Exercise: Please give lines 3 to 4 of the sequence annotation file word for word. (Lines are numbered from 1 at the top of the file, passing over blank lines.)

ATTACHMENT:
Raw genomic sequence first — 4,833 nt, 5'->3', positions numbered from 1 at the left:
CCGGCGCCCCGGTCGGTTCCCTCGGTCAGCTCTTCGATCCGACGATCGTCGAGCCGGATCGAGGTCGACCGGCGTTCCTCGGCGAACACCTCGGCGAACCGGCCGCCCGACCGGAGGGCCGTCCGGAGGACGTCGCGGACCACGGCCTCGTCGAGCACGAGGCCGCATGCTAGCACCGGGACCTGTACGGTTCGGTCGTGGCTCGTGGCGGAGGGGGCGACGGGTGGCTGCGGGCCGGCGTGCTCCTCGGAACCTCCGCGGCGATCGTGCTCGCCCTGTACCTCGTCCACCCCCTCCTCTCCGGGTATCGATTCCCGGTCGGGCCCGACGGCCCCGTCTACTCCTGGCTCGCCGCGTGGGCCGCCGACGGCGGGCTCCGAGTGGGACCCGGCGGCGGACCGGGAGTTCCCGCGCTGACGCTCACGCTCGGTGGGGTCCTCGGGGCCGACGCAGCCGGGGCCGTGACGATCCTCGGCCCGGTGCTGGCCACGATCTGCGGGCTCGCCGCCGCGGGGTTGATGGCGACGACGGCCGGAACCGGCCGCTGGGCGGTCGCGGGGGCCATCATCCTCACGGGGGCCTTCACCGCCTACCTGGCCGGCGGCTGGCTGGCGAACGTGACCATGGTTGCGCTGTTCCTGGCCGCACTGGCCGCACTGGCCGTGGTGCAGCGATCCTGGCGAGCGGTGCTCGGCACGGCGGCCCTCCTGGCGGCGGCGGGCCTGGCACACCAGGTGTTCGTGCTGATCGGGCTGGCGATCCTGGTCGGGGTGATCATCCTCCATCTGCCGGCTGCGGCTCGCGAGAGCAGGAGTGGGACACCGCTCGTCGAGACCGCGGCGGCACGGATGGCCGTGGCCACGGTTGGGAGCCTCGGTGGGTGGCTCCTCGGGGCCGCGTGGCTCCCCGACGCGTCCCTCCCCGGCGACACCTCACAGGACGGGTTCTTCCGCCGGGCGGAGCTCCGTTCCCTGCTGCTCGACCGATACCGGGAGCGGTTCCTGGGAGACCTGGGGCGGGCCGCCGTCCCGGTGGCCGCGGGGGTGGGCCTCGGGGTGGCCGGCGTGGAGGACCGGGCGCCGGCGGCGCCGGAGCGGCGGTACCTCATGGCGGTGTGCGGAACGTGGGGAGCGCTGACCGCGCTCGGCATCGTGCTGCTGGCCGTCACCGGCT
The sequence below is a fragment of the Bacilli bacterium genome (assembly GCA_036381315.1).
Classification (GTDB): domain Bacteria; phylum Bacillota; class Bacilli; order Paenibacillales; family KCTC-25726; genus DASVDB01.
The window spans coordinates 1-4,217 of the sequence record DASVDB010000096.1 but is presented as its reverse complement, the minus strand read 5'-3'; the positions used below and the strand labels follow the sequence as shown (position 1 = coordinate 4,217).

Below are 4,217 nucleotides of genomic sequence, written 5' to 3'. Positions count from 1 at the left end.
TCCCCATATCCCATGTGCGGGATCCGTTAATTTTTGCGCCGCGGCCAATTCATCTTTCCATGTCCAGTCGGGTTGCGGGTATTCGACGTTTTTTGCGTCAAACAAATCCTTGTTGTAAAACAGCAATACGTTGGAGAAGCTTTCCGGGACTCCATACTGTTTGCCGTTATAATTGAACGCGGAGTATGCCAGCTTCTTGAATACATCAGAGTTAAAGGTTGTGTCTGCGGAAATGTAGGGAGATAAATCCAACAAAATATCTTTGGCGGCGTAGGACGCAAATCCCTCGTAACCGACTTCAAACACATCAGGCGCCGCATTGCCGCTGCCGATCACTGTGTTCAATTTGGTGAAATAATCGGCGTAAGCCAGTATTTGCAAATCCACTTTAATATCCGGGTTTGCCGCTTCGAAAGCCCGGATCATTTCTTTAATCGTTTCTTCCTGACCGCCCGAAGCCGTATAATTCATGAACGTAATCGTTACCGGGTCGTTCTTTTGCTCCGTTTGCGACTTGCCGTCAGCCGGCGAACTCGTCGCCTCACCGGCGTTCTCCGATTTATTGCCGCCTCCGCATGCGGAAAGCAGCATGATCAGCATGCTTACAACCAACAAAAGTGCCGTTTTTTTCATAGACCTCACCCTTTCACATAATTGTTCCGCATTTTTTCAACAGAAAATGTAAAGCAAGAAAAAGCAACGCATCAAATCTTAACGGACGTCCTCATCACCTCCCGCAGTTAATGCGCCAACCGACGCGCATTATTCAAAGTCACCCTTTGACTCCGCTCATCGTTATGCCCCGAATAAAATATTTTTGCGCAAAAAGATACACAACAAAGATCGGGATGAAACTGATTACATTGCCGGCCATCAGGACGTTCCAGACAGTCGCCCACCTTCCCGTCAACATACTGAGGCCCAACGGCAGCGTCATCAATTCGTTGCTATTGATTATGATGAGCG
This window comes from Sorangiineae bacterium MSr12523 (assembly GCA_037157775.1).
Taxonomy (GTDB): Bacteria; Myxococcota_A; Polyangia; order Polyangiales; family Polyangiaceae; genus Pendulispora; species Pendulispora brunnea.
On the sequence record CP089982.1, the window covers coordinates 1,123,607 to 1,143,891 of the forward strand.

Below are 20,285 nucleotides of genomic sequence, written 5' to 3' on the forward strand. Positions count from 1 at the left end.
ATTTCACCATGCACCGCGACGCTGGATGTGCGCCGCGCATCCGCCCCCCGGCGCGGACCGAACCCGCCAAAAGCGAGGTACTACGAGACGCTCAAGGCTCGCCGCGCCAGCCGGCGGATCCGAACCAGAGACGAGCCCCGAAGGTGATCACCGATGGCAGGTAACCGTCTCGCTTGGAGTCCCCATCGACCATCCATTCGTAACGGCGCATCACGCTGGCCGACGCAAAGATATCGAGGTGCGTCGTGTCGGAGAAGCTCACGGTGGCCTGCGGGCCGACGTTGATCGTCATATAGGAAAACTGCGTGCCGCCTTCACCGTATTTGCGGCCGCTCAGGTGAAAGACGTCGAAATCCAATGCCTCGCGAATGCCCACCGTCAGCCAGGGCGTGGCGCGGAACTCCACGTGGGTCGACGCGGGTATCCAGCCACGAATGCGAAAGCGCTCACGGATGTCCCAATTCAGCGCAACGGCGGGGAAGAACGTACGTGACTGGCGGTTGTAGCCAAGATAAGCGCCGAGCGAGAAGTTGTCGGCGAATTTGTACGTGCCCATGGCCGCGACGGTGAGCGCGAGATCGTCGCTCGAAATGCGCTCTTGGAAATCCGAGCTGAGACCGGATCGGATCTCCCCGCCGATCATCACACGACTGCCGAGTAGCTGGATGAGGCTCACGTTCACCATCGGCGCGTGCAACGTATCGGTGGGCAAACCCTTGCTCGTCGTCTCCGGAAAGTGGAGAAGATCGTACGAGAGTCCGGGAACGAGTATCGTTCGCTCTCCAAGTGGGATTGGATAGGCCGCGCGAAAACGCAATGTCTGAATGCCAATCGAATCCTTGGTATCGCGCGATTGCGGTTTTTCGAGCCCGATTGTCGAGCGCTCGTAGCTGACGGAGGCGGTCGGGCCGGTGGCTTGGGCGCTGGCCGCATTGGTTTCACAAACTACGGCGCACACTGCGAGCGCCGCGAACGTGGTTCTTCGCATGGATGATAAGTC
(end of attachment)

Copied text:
The sequence below is a fragment of the Bacilli bacterium genome (assembly GCA_036381315.1).
Classification (GTDB): domain Bacteria; phylum Bacillota; class Bacilli; order Paenibacillales; family KCTC-25726; genus DASVDB01.